At the Nikola Tesla Museum, a documentary highlights the Serbian-American’s achievements in the field of electrical engineering. He is said to have registered more than 250 patents. Admittedly, I felt a bit out of my league learning his achievements, nevertheless it was fascinating seeing Tesla’s inventions at work and learning more about his genius mind. Here, an image of Nikola Tesla in his Colorado Springs lab. The lightning above him was produced by the largest of his Tesla Coils. Image is in the Public Domain, 1899.
Next, we had the opportunity to experience a Tesla Coil first hand. Soon the fluorescent lightbulbs on the right, reminiscent of Star Wars light sabers, will all be wirelessly illuminated by the coil.
Shawn, looking understandably intimidated as he watches the coil’s lightning bolt. The electricity was being transmitted through the air wirelessly, causing the lightbulbs in our hands to illuminate. This coil had an output of 500 KV, or half a million volts.
Museum guide Stanislava operates a reconstructed model of a remote-control boat.
Though it’s believed that Tesla was not a fan of art, drawings and paintings given to him by artist friends are on display.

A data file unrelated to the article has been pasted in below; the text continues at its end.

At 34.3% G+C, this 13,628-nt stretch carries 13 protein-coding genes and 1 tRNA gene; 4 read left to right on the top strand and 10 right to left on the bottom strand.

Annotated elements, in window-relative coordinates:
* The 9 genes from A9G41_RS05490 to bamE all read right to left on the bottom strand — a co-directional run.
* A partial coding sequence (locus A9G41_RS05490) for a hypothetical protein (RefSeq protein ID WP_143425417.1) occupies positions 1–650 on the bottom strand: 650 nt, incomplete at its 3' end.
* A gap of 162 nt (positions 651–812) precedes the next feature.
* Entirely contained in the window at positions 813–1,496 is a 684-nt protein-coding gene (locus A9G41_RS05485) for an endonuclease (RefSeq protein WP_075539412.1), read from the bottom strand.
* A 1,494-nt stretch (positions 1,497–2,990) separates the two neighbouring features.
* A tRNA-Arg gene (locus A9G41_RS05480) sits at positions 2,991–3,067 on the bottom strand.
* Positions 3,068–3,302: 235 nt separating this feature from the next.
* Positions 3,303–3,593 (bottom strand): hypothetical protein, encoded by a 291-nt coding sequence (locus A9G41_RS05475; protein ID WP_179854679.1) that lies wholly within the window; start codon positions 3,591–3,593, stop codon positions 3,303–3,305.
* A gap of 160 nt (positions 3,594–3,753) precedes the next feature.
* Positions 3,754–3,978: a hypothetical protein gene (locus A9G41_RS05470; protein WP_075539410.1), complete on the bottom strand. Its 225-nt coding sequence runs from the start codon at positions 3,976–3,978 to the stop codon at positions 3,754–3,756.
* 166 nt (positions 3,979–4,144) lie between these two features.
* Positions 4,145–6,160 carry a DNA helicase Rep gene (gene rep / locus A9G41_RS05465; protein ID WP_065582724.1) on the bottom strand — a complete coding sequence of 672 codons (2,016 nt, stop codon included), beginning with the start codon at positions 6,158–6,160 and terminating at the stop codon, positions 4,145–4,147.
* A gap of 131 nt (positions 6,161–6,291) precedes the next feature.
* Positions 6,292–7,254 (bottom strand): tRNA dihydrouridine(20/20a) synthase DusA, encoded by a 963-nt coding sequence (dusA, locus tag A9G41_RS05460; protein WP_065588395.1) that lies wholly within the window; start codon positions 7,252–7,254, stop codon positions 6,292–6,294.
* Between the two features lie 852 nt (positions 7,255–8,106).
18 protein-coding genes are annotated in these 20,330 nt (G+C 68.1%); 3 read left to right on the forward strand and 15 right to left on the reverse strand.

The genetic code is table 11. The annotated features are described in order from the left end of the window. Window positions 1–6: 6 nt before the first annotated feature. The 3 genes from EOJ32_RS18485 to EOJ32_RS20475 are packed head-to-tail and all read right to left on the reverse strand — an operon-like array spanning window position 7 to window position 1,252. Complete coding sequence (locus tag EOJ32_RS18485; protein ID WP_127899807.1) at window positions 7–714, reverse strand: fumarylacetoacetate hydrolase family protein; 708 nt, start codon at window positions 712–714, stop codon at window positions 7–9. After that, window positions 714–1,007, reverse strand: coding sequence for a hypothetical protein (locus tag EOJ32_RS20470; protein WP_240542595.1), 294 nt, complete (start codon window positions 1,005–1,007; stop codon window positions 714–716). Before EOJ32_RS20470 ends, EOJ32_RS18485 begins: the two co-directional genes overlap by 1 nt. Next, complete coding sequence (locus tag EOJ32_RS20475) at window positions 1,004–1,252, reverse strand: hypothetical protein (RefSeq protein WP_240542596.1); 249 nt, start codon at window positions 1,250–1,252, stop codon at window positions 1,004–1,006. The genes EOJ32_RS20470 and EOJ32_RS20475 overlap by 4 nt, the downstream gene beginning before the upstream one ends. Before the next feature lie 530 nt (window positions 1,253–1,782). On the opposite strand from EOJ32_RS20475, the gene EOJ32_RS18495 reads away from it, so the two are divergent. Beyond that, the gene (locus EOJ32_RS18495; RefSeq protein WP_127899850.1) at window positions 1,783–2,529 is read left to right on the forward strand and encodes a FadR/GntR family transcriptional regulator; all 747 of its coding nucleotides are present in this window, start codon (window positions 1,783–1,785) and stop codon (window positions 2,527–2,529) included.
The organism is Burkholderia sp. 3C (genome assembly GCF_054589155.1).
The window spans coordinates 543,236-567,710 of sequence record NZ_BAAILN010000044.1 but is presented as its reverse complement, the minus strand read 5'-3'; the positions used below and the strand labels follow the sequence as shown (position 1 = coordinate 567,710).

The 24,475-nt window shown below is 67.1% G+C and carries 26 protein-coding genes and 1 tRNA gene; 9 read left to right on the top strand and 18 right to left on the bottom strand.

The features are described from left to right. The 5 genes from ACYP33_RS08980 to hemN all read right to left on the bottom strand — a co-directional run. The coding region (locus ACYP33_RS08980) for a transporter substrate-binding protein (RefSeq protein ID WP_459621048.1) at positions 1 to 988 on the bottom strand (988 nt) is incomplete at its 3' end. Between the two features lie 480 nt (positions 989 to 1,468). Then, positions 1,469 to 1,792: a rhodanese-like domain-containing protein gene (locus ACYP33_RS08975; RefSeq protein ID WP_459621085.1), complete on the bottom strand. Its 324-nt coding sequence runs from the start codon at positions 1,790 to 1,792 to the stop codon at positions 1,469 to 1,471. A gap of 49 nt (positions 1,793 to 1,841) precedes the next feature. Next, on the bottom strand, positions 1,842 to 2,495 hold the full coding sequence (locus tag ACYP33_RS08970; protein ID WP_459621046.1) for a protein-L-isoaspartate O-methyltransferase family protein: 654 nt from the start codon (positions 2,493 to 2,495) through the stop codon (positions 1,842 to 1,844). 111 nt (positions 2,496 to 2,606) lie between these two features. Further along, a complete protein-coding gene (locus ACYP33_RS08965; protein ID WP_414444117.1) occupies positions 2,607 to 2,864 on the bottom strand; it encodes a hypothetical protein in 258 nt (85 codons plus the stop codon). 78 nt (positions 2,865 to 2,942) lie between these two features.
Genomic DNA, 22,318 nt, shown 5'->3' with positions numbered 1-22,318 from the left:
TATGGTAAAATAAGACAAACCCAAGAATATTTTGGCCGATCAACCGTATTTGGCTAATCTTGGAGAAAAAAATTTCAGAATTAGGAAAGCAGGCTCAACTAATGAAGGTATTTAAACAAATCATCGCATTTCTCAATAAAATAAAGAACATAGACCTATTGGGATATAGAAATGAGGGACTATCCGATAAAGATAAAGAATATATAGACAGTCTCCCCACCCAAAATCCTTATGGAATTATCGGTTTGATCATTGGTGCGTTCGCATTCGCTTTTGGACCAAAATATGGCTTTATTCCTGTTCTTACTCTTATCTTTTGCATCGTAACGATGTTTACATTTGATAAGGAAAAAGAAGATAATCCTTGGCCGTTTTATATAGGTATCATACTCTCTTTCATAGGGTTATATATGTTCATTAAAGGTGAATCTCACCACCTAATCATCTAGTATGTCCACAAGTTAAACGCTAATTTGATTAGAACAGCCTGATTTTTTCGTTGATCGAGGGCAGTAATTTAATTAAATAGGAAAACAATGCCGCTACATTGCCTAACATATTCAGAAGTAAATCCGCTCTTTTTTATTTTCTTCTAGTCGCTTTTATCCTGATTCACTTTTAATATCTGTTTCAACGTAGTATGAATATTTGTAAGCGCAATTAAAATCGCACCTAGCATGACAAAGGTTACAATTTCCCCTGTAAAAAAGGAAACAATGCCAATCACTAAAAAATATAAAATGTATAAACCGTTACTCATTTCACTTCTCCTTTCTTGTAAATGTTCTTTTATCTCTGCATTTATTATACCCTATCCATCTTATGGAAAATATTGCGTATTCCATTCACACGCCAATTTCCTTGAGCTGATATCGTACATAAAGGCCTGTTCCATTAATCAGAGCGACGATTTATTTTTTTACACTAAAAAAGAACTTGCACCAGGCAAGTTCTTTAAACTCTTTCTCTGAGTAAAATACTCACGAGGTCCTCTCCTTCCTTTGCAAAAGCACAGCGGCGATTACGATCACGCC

On the right, is the ‘Egg of Columbus‘ demonstration of an induction motor.
The Museum of Yugoslav History, including the House of Flowers where Yugoslavian leader Josip Broz Tito and his wife are interred. Tito was buried here in 1980.
The House of Flowers was Tito’s summer house and office. On the grounds are statues and gardens studded with roses and hydrangeas.
The never-ending stream of visitors posing with a likeness of Tito.
Entrance to Tito’s summer home and office. The mausoleum is also now inside.
Our guide at the museum said that Tito was a hedonist. He loved women, elegant attire, travel, and wine.
I appreciated the message behind Marta Jovanovic’s transparent sculpture, Love, Fortune, Truth, on the right, which was intended to show that heritage is visible from different perspectives. It seemed especially relevant given the different views we’ve encountered from people in countries that were once part of Yugoslavia. Whereas the other statues were on the grounds during Tito’s lifetime, this was the only one that was added later.
On the left, Tito’s tomb. On the right, pieces of Tito’s wardrobe. He is said to have changed his outfits 3-4 times a day.
Part of the museum houses gifts that Tito was given by foreign dignitaries. From traditional dolls made in the former Yugoslavia, to musical instruments from Myanmar, masks from India, and swords from Japan, the collection is extensive. The collection is aptly titled, ‘Around the World in 23 Minutes.’
A sampling of the estimated 20,000 relay batons that were given to Tito.
One afternoon we had lunch at the quirky and fun Lorenzo & Kakalamba restaurant which serves southern Serbian food and fare from Tuscany.